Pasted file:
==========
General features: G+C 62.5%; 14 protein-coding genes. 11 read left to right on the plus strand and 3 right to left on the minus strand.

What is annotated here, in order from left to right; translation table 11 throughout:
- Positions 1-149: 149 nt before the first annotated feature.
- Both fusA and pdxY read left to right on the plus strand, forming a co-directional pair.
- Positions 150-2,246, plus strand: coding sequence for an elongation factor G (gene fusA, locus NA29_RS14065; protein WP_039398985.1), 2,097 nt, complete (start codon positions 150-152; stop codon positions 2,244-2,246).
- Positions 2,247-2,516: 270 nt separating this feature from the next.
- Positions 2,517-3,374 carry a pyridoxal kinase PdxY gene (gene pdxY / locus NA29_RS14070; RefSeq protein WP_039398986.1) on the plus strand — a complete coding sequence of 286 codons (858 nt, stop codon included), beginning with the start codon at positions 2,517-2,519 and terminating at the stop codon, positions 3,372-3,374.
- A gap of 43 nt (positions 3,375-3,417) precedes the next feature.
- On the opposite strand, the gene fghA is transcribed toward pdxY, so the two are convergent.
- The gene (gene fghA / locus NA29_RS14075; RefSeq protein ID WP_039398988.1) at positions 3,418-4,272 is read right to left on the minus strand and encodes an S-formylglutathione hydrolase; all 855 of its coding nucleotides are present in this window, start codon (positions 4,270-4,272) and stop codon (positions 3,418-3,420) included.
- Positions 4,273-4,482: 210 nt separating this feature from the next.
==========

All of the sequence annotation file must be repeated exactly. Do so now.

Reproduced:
General features: G+C 62.5%; 14 protein-coding genes. 11 read left to right on the plus strand and 3 right to left on the minus strand.

What is annotated here, in order from left to right; translation table 11 throughout:
- Positions 1-149: 149 nt before the first annotated feature.
- Both fusA and pdxY read left to right on the plus strand, forming a co-directional pair.
- Positions 150-2,246, plus strand: coding sequence for an elongation factor G (gene fusA, locus NA29_RS14065; protein WP_039398985.1), 2,097 nt, complete (start codon positions 150-152; stop codon positions 2,244-2,246).
- Positions 2,247-2,516: 270 nt separating this feature from the next.
- Positions 2,517-3,374 carry a pyridoxal kinase PdxY gene (gene pdxY / locus NA29_RS14070; RefSeq protein WP_039398986.1) on the plus strand — a complete coding sequence of 286 codons (858 nt, stop codon included), beginning with the start codon at positions 2,517-2,519 and terminating at the stop codon, positions 3,372-3,374.
- A gap of 43 nt (positions 3,375-3,417) precedes the next feature.
- On the opposite strand, the gene fghA is transcribed toward pdxY, so the two are convergent.
- The gene (gene fghA / locus NA29_RS14075; RefSeq protein ID WP_039398988.1) at positions 3,418-4,272 is read right to left on the minus strand and encodes an S-formylglutathione hydrolase; all 855 of its coding nucleotides are present in this window, start codon (positions 4,270-4,272) and stop codon (positions 3,418-3,420) included.
- Positions 4,273-4,482: 210 nt separating this feature from the next.